|LabVIEW 2016 FPGA Module Help|
|LabVIEW 2017 FPGA Module Help|
|LabVIEW 2018 FPGA Module Help|
|LabVIEW 2019 FPGA Module Help|
|LabVIEW 2020 FPGA Module Help|
Every FPGA chip, or FPGA, is composed of a finite number of predefined resources with programmable interconnects. These interconnects implement the digital circuit you design with the LabVIEW FPGA Module. When you create an FPGA VI, you design a circuit schematic that describes how logic blocks are wired together on the FPGA. When you compile the VI, the compilation tools translate the FPGA VI into the FPGA circuit.
|Note This topic contains low-level FPGA implementation concepts. You do not need to understand these concepts to get started with the LabVIEW FPGA Module, but understanding them can help you build more efficient FPGA VIs.|
The following illustration shows the relationship between logic blocks, I/O blocks, and programmable routing on an FPGA.
The following FPGA specifications are important to consider when designing an FPGA application.
Refer to the support document at ni.com for more information about the fundamental parts of the FPGA.
FPGA resources are resources on the FPGA that can perform logic functions. FPGA resources are grouped in slices to create configurable logic blocks. A slice contains a set number of LUTs, flip-flops and multiplexers. A LUT is a collection of logic gates hard-wired on the FPGA. LUTs store a predefined list of outputs for every combination of inputs and provide a fast way to retrieve the output of a logic operation. A flip-flop is a circuit capable of two stable states and represents a single bit. A multiplexer, also known as a mux, is a circuit that selects between two or more inputs and outputs the selected input.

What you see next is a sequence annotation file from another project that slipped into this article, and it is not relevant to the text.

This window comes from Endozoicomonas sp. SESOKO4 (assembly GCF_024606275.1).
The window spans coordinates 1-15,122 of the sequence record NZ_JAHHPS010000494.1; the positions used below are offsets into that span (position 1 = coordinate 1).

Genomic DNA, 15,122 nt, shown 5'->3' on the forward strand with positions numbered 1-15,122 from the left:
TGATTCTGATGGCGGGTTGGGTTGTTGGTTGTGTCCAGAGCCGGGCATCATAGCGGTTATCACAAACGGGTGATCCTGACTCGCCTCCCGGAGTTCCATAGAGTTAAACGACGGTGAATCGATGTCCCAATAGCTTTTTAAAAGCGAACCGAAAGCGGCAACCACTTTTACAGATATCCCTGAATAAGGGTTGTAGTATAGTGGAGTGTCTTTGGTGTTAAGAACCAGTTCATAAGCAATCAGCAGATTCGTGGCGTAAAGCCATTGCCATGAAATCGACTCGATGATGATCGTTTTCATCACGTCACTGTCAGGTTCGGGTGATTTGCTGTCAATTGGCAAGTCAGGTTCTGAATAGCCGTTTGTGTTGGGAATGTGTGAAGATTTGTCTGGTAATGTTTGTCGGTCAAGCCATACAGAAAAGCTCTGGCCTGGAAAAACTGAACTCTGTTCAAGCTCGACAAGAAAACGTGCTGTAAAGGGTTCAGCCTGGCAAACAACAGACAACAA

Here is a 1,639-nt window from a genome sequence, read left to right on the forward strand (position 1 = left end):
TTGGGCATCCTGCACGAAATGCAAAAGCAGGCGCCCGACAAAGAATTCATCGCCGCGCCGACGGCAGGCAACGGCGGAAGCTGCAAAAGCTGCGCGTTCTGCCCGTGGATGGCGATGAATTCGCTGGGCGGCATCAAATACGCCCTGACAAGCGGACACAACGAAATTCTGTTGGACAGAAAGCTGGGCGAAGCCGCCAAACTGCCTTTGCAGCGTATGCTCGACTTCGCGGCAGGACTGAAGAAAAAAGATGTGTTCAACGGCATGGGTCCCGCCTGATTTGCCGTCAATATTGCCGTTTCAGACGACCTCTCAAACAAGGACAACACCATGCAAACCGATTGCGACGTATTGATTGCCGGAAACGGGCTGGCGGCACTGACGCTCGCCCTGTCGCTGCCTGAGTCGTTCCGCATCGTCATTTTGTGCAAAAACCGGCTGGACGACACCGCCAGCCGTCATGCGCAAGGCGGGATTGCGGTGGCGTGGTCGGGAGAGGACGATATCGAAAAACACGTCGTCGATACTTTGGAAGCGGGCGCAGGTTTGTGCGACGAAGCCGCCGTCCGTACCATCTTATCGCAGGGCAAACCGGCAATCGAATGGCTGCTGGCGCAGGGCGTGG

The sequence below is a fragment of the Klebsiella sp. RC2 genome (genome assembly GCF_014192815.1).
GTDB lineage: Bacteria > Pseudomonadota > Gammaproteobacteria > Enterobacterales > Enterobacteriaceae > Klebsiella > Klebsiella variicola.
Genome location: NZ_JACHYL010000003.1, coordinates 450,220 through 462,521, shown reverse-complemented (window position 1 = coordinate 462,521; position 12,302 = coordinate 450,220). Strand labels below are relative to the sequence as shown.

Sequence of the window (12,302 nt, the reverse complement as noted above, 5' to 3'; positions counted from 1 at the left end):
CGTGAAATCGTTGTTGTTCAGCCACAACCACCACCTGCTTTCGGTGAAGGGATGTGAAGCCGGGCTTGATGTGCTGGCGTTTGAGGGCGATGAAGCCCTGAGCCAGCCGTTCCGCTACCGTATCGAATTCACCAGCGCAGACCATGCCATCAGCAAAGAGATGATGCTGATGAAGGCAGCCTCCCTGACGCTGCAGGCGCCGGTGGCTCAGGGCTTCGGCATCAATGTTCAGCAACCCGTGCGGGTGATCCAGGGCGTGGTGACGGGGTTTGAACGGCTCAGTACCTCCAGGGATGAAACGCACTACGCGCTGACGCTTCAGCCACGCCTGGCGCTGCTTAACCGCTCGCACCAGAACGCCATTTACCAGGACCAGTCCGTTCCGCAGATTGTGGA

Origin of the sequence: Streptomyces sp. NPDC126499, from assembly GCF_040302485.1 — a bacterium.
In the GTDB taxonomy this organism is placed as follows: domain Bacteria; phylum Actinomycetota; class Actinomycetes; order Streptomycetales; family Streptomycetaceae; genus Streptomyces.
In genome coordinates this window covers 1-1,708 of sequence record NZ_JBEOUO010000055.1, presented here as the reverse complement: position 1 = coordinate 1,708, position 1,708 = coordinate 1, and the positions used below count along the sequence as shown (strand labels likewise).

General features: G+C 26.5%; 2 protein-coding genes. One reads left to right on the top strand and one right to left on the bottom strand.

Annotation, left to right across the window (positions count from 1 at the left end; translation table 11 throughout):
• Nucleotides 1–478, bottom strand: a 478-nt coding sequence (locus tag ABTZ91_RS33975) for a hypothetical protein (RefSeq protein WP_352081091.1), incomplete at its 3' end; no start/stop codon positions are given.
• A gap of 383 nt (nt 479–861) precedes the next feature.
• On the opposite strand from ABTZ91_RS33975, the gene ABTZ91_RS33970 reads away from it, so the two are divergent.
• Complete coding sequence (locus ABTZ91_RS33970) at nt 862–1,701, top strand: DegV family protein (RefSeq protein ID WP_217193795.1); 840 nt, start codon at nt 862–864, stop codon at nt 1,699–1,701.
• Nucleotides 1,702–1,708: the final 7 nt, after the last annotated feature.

Different FPGA families implement slices and LUTs differently. For example, a slice on a Virtex-II FPGA has two LUTs and two flip-flops but a slice on a Virtex-5 FPGA has four LUTs and four flip-flops. In addition, the number of inputs to a LUT, commonly two to six, depend on the FPGA family.
A register is a group of flip-flops that stores a bit pattern. A register on the FPGA has a clock, input data, output data, and enable signal port. Every clock cycle, the input data is latched, stored internally, and the output data is updated to match the internally stored data. FPGA VIs use registers to perform the following functions:
Registers are a key concept in understanding timing considerations for FPGA VIs.
Block RAM, or block memory, is RAM that is embedded throughout the FPGA for storing data. In general, LabVIEW uses block RAM when synthesizing Memory & FIFO functions. You can specify how LabVIEW implements FIFOs and memory items using the FIFO Properties and Memory Properties dialog boxes, respectively.